Roves o'er a world of rude sublimity.
That dell beneath, where e'en at noon of day
Earth's chartered guest, the sunbeam, scarce can stray;
Around, untrodden woods; and far above,
Where mortal footstep ne'er may hope to rove,
Bare granite cliffs, whose fixed, inherent dyes
Rival the tints that float o'er summer skies;
And the pure glittering snow-realm, yet more high,
That seems a part of Heaven's eternity.
There is no track of man where Hamet stands
Pathless the scene as Lybia's desert sands;
Yet on the calm still air a sound is heard
Of distant voices, and the gathering-word
Of Islam's tribes, now faint and fainter grown,
Now but the lingering echo of a tone.
That sound, whose cadence dies upon his ear,
He follows, reckless if his bands are near.
On by the rushing stream his way he bends,
And through the mountain's forest zone ascends;
Piercing the still and solitary shades
Of ancient pine, and dark luxuriant glades,
Eternal twilight's reign: - those mazes past,
The glowing sunbeams meet his eyes at last,
And the lone wanderer now hath reached the source
Whence the wave gushes, foaming on its course.
But there he pauses -for the lonely scene
Towers in such dread magnificence of mien,
And, mingled oft with some wild eagle's cry,
From rock-built eyrie rushing to the sky,
So deep the solemn and majestic sound
Of forests, and of waters murmuring round -
That, rapt in wondering awe, his heart forgets
Its fleeting struggles and its vain regrets.
- What earthly feeling unabashed can dwell
In Nature's mighty presence? - 'midst the swell
Of everlasting hills, the roar of floods,
And frown of rocks, and pomp of waving woods?
These their own grandeur on the soul impress,
And bid each passion feel its nothingness.
'Midst the vast marble cliffs, a lofty cave
Rears its broad arch beside the rushing wave;
Shadowed by giant oaks, and rude and lone,
It seems the temple of some power unknown,
Where earthly being may not dare intrude
To pierce the secrets of the solitude.
Yet thence at intervals a voice of wail
Is rising, wild and solemn, on the gale.
Did thy heart thrill, O Hamet! at the tone?
Came it not o'er thee as a spirit's moan?
As some loved sound, that long from earth had fled,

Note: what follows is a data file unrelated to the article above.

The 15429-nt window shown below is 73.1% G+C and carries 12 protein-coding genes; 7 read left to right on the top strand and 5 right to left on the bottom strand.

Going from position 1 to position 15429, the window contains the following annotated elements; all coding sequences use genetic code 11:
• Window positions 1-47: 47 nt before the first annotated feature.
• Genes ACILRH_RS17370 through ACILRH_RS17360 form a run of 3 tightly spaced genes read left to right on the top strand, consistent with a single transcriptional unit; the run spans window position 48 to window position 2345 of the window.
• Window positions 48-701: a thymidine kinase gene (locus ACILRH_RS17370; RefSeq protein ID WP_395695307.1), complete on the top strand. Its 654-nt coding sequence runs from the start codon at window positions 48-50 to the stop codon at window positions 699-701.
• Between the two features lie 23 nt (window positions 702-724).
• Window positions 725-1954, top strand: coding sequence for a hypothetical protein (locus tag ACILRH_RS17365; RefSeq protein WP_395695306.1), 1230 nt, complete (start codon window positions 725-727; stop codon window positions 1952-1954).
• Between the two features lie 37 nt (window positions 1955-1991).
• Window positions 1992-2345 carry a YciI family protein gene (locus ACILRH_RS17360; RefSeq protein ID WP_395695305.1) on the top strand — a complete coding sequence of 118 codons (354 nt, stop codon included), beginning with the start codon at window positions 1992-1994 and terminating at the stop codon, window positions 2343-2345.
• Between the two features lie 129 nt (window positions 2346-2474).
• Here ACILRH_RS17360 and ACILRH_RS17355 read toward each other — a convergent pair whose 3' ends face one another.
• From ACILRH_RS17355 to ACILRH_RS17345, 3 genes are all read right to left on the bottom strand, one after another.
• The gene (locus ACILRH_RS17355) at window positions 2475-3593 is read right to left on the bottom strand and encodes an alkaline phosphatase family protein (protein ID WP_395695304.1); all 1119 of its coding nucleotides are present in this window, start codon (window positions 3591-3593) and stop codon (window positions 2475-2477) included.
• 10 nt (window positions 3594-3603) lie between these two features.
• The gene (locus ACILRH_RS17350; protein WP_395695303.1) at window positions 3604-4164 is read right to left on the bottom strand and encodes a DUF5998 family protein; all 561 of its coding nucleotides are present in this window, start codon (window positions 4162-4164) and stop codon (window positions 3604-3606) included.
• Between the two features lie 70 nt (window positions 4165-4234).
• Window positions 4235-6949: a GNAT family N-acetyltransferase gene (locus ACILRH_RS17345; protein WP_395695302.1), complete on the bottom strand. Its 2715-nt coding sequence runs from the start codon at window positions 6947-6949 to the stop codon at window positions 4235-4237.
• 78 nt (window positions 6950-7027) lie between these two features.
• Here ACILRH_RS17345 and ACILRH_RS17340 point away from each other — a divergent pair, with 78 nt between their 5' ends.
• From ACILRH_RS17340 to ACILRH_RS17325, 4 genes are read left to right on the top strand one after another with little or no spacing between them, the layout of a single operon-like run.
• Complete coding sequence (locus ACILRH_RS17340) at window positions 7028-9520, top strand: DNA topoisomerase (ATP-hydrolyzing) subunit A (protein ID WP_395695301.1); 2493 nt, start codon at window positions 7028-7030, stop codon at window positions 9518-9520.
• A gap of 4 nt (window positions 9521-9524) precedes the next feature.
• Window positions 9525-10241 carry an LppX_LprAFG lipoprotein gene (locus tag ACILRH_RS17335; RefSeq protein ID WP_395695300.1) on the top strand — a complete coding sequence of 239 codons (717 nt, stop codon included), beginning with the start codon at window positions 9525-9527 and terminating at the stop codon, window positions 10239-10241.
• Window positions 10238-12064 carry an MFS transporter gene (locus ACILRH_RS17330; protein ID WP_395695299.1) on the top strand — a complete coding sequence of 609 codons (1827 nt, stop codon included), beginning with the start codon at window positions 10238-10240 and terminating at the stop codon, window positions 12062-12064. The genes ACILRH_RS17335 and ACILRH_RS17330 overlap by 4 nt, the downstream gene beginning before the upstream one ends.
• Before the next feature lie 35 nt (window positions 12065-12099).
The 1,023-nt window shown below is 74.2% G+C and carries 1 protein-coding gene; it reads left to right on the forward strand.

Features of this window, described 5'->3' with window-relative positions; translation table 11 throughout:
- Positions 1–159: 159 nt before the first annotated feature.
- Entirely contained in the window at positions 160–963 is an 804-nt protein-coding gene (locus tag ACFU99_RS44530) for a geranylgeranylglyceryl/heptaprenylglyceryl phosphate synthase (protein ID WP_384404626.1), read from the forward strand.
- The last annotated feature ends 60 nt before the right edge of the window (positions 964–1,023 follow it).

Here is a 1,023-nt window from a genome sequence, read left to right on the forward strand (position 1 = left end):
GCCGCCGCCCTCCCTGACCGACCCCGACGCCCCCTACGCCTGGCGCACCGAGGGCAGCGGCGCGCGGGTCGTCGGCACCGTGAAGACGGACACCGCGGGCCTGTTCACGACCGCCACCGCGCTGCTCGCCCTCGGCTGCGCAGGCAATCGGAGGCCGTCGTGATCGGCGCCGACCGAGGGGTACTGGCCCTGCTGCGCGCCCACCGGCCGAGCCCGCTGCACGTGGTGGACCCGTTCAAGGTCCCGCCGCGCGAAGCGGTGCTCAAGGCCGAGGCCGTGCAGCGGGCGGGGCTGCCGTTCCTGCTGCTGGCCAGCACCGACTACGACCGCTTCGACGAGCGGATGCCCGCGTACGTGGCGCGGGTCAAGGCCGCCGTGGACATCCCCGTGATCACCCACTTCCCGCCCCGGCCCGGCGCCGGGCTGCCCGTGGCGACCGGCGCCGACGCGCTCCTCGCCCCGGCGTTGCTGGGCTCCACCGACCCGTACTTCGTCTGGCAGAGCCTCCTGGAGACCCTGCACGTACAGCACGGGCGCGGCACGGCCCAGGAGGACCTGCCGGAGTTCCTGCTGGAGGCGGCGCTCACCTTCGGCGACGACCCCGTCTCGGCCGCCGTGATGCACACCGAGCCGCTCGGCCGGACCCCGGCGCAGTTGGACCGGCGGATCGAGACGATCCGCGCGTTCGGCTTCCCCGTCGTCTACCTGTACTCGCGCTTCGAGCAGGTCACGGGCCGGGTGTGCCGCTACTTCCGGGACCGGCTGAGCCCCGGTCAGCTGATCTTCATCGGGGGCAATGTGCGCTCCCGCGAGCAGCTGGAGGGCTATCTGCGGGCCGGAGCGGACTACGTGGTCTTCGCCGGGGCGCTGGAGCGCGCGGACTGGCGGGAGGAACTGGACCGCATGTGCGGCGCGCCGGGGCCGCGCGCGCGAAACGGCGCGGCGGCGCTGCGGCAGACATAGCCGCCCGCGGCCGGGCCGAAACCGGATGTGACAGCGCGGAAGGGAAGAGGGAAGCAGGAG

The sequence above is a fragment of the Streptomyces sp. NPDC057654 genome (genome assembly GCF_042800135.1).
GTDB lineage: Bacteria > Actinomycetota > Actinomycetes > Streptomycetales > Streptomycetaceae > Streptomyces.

The unforgotten accents of the dead?
E'en thus it rose - and springing from his trance
His eager footsteps to the sound advance.
He mounts the cliffs, he gains the cavern floor;
Its dark green moss with blood is sprinkled o'er;
He rushes on - and lo! where Zayda rends
Her locks, as o'er her slaughtered sire she bends
Lost in despair; - yet, as a step draws nigh,
Disturbing sorrow's lonely sanctity,
She lifts her head, and, all-subdued by grief,
Views with a wild sad smile the once-loved chief;
While rove her thoughts, unconscious of the past,
And every woe forgetting - but the last.
'Comest thou to weep with me? - for I am left
Alone on earth, of every tie bereft.
Low lies the warrior on his blood-stained bier;
His child may call, but he no more shall hear.
He sleeps - but never shall those eyes unclose;
'Twas not my voice that lulled him to repose;
Nor can it break his slumbers. - Dost thou mourn?
And is thy heart, like mine, with anguish torn?
Weep, and my soul a joy in grief shall know,
That o'er his grave my tears with Hamet's flow!'
But scarce her voice had breathed that well-known name
When, swiftly rushing o'er her spirit, came
Each dark remembrance - by affliction's power
Awhile effaced in that o'erwhelming hour,
To wake with tenfold strength: 'twas then her eye
Resumed its light, her mien its majesty,
And o'er her wasted cheek a burning glow
Spreads, while her lips' indignant accents flow.
'Away! I dream! Oh, how hath sorrow's might
Bowed down my soul, and quenched its native light -
That I should thus forget! and bid
With mine be mingled o'er a father's bier!
Did he not perish, haply by thy hand,
In the last combat with thy ruthless band?
The morn beheld that conflict of despair: -
'Twas then he fell - he fell! - and thou wert there!
Thou! who thy country's children hast pursued
To their last refuge 'midst these mountains rude.
Was it for this I loved thee? - Thou hast taught
My soul all grief, all bitterness of thought!
'Twill soon be past - I bow to Heaven's decree,
Which bade each pang be ministered by thee.'
'I had not deemed that aught remained below
For me to prove of yet untasted woe;
But thus to meet thee, Zayda! can impart
One more, one keener agony of heart.
Oh, hear me yet! - I would have died to save
My foe, but still thy father, from the grave
But, in the fierce confusion of the strife,
In my own stern despair and scorn of life,
Borne wildly on, I saw not, knew not aught,
Save that to perish there in vain I sought.
And let me share thy sorrows! - hadst thou known
All I have felt in silence and alone,
mightst then relent, and deem, at last,
A grief like mine might expiate all the past.
'But oh! for thee, the loved and precious flower,
So fondly reared in luxury's guarded bower,
From every danger, every storm secured,
suffered! what hast thou endured!
Daughter of palaces! and can it be
That this bleak desert is a home for thee!
dwelling! thou, who shouldst have known
Of life the sunbeam and the smile alone!
Oh, yet forgive! be all my guilt forgot,
Nor bid me leave thee to so rude a lot!'
'That lot is fixed; 'twere fruitless to repine:
Still must a gulf divide my fate from thine.
I may forgive - but not at will the heart